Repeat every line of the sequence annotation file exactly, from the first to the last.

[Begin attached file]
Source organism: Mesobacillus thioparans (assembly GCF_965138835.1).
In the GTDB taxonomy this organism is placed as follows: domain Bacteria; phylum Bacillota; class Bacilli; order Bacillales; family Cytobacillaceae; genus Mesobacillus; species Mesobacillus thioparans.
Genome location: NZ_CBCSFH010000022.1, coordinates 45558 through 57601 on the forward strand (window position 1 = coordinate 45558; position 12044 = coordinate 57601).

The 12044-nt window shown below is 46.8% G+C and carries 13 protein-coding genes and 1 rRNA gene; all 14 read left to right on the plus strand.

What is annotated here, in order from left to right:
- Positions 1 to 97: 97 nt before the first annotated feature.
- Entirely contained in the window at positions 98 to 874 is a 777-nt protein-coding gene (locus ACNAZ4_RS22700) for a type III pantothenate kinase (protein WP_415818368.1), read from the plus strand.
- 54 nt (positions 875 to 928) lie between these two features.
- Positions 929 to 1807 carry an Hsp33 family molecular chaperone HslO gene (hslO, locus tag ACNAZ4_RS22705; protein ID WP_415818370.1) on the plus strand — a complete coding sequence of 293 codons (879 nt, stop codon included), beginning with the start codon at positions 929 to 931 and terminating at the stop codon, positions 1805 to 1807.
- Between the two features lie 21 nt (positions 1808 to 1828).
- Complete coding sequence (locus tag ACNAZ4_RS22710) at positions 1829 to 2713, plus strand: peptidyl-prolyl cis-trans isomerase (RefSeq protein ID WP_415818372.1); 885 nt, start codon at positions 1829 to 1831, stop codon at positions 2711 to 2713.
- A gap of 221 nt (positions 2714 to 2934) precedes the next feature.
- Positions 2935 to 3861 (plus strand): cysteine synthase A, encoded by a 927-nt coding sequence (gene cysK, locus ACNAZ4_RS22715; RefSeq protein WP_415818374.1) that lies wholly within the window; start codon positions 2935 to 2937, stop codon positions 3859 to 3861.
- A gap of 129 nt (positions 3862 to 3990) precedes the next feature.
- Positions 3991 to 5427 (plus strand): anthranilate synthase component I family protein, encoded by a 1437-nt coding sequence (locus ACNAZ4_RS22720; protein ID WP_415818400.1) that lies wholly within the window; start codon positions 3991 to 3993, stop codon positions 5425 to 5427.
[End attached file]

Source organism: Mesobacillus thioparans (assembly GCF_965138835.1).
In the GTDB taxonomy this organism is placed as follows: domain Bacteria; phylum Bacillota; class Bacilli; order Bacillales; family Cytobacillaceae; genus Mesobacillus; species Mesobacillus thioparans.
Genome location: NZ_CBCSFH010000022.1, coordinates 45558 through 57601 on the forward strand (window position 1 = coordinate 45558; position 12044 = coordinate 57601).

The 12044-nt window shown below is 46.8% G+C and carries 13 protein-coding genes and 1 rRNA gene; all 14 read left to right on the plus strand.

What is annotated here, in order from left to right:
- Positions 1 to 97: 97 nt before the first annotated feature.
- Entirely contained in the window at positions 98 to 874 is a 777-nt protein-coding gene (locus ACNAZ4_RS22700) for a type III pantothenate kinase (protein WP_415818368.1), read from the plus strand.
- 54 nt (positions 875 to 928) lie between these two features.
- Positions 929 to 1807 carry an Hsp33 family molecular chaperone HslO gene (hslO, locus tag ACNAZ4_RS22705; protein ID WP_415818370.1) on the plus strand — a complete coding sequence of 293 codons (879 nt, stop codon included), beginning with the start codon at positions 929 to 931 and terminating at the stop codon, positions 1805 to 1807.
- Between the two features lie 21 nt (positions 1808 to 1828).
- Complete coding sequence (locus tag ACNAZ4_RS22710) at positions 1829 to 2713, plus strand: peptidyl-prolyl cis-trans isomerase (RefSeq protein ID WP_415818372.1); 885 nt, start codon at positions 1829 to 1831, stop codon at positions 2711 to 2713.
- A gap of 221 nt (positions 2714 to 2934) precedes the next feature.
- Positions 2935 to 3861 (plus strand): cysteine synthase A, encoded by a 927-nt coding sequence (gene cysK, locus ACNAZ4_RS22715; RefSeq protein WP_415818374.1) that lies wholly within the window; start codon positions 2935 to 2937, stop codon positions 3859 to 3861.
- A gap of 129 nt (positions 3862 to 3990) precedes the next feature.
- Positions 3991 to 5427 (plus strand): anthranilate synthase component I family protein, encoded by a 1437-nt coding sequence (locus ACNAZ4_RS22720; protein ID WP_415818400.1) that lies wholly within the window; start codon positions 3991 to 3993, stop codon positions 5425 to 5427.